It has been said before that these prior-art construetions are not satisfactory. The reason will be simple to understand: These constructions do not precisely determine the moment at which the pressure member can move out of the recess and into engagement with the collector. Because the size of the hole increases only gradually as wear progresses on the carbon brush body, difficulties can arise which may prevent satisfactory emergence of the front end portion of the pressure member from the recess. It can for instance occur that the pressure member may become jammed in the hole as the latter just comes up in its dimensions to the diameter of the pressure member itself. Thus, the pressure member may not be capable of moving into engagement with the collector and the danger exists that an electric arc may develop between the carbon brush and the collector, destroying the latter.

A further disadvantage of the prior-art constructions is the configuration of the closure plate or closure member which closes the open end of the recess at the trailing end of the carbon brush body. Conventionally it is either located within the recess itself and held by part of the compacted carbon, or it is soldered to the trailing end face of the carbon brush body. Neither construction is entirely satisfactory for this member which constitutes an abutment for the'biasing means which biases the pressure member to operative position.

SUMMARY OF THE INVENTION The present invention therefore has as its general object to provide an improved carbon brush of the type under discussion.

More particularly it is an object of the present invention to provide such an improved carbon brush which is not possessed of the aforementioned disadvantages outlined above with respect to the prior art.

Still more particularly the present invention has as one of its objects to provide an improved carbon brush of the type under discussion in which-when wear of the carbon brush body has progressed to a predetermined extent-the pressure member will rapidly and with great reliability emerge from its recess and will lift the worn carbon brush body out of engagement with the collector.

Still another object of the invention is to provide an improved closure member constituting an abutment for the biasing means.

In pursuance of the above objects, and others which will become apparent hereafter, one feature of the invention resides in a carbon brush for use in electric motors which, briefly stated, comprises in one embodiment an elongated brush body having a leading end face adapted to contact a rotating collector, and a trailing end face. A recess extends from the trailing towards the leading end face and has a bottom surface. A pressure member is slidably accommodated in the recess and has a forward end surface, with both surfaces being so configurated that in response to wearing-away of the leading end face to the level of the bottom surface, the forward end surface will become exposed over its entire cross-sectional area substantially at once. Biasing means acts upon the pressure member and urges the gorward end surface into abutment with the bottom surace.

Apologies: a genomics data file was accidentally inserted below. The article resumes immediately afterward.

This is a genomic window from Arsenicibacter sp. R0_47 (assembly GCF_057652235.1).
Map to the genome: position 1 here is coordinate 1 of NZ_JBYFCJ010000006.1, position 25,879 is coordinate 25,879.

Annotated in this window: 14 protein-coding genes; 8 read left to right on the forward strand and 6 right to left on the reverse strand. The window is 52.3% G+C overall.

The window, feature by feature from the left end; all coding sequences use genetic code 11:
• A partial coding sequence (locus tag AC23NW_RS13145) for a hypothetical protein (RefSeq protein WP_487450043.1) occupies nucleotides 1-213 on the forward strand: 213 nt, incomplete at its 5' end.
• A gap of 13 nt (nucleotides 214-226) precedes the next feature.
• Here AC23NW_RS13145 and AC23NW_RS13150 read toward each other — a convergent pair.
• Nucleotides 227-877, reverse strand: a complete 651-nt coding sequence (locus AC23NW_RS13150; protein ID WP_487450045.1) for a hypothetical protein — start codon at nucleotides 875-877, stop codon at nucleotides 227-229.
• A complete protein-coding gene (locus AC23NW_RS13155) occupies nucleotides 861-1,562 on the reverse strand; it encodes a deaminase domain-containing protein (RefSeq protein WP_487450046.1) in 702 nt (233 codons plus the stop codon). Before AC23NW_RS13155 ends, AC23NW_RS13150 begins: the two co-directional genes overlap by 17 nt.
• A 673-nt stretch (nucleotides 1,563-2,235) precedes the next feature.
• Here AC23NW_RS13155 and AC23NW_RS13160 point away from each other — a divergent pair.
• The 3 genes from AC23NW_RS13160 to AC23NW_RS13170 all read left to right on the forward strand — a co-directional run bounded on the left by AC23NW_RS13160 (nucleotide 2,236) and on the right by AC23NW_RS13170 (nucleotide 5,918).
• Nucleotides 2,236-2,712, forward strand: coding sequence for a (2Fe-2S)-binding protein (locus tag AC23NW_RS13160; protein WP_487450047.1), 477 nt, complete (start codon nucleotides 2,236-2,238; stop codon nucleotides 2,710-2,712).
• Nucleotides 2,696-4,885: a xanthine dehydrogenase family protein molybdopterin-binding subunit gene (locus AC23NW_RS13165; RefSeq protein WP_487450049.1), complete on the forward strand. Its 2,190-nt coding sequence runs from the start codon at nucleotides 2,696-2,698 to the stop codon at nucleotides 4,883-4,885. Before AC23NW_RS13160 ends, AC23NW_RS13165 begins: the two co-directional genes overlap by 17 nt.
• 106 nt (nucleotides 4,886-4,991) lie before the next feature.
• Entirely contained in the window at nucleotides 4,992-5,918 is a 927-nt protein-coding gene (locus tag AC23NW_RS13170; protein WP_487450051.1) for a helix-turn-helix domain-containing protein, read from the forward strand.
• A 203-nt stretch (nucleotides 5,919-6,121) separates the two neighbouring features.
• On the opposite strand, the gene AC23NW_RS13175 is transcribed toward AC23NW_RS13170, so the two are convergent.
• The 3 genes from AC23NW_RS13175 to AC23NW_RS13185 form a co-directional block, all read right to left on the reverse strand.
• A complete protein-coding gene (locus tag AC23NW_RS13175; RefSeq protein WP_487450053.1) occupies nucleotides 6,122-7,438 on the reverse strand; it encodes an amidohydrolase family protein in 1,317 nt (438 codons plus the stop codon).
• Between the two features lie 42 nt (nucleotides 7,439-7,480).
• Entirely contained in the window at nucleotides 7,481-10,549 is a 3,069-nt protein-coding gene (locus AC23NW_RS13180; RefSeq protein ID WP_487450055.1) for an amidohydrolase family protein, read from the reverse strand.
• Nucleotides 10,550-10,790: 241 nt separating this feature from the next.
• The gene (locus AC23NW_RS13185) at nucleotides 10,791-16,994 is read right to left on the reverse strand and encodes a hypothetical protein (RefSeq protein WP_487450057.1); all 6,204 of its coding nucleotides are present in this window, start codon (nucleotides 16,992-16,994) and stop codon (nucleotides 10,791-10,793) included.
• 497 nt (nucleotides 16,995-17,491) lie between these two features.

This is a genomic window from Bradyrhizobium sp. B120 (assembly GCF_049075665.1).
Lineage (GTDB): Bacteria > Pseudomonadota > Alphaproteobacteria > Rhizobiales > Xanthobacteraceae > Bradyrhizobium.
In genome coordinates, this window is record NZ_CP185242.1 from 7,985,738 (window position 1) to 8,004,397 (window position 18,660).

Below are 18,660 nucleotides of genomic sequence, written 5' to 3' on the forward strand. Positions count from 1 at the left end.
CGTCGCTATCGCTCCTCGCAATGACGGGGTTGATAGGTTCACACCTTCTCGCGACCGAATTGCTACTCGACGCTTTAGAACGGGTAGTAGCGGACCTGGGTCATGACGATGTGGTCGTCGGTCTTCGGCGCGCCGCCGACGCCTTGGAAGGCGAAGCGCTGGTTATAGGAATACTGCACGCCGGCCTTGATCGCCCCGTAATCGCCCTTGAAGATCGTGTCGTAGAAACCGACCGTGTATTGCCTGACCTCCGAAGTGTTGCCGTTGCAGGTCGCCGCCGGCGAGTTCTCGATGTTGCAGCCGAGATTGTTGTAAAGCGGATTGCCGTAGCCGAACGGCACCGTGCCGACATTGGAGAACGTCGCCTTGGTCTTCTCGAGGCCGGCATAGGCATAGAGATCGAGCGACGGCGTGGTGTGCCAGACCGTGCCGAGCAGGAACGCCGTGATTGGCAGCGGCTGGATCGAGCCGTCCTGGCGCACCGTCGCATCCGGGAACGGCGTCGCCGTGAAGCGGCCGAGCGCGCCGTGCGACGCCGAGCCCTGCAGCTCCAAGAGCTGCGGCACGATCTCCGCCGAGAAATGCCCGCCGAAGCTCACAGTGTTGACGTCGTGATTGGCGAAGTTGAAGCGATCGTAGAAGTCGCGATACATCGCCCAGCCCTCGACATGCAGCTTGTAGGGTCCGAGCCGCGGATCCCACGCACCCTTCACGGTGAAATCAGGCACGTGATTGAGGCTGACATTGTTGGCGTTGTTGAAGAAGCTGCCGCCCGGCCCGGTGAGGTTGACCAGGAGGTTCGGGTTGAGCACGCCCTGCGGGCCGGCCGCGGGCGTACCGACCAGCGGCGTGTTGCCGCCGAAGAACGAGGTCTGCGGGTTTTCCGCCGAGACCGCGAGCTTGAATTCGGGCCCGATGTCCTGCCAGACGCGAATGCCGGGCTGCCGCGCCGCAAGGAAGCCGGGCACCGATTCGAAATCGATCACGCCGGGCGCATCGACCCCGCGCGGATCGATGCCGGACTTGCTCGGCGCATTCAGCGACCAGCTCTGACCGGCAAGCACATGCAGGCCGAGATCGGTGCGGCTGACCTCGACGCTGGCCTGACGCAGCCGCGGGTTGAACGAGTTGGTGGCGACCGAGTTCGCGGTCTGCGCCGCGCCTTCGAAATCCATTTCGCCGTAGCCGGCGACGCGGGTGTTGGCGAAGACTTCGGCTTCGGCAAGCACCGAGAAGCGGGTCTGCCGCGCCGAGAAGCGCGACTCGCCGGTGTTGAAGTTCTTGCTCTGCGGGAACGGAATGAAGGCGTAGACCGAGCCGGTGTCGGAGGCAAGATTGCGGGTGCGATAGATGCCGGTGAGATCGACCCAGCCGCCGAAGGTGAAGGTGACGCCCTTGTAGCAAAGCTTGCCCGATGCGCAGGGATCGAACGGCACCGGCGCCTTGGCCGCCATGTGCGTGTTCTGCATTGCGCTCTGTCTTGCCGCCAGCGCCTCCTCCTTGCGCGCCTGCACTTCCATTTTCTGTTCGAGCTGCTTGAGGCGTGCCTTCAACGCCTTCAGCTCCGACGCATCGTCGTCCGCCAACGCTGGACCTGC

The novel features which are considered as characteristic for the invention are set forth in particular in the appended claims. The invention itself, however, both as to its construction and its method of operation,

carbon brush of FIG. 4.

together with additional objects and advantages thereof, will be best understood from the following description of specific embodiments when read in con nection with the accompanying drawing.

BRIEF DESCRIPTION OF THE DRAWING FIG. 1 is a partly sectioned elevation illustrating a carbon brush according to one embodiment of the invention;

DESCRIPTION OF THE PREFERRED EMBODIMENTS Discussing now the drawing in detail, and firstly the embodiment illustrated in FIGS. 1-3, it will be seen that the carbon brushbody itself is identified with reference numeral 1 and in conventional form has essentially the outline of an elongated'rectangle. It has two parallel major surfaces 2 and 3, and two parallel minor surfaces 4 and S which connect the major surfaces, all surfaces extending longitudinally of the brush body 1. Also in conventional manner the leading end face 6 of the body] is configurated as a fragment of a hollow cylindrical surface, as illustrated in FIG. 2.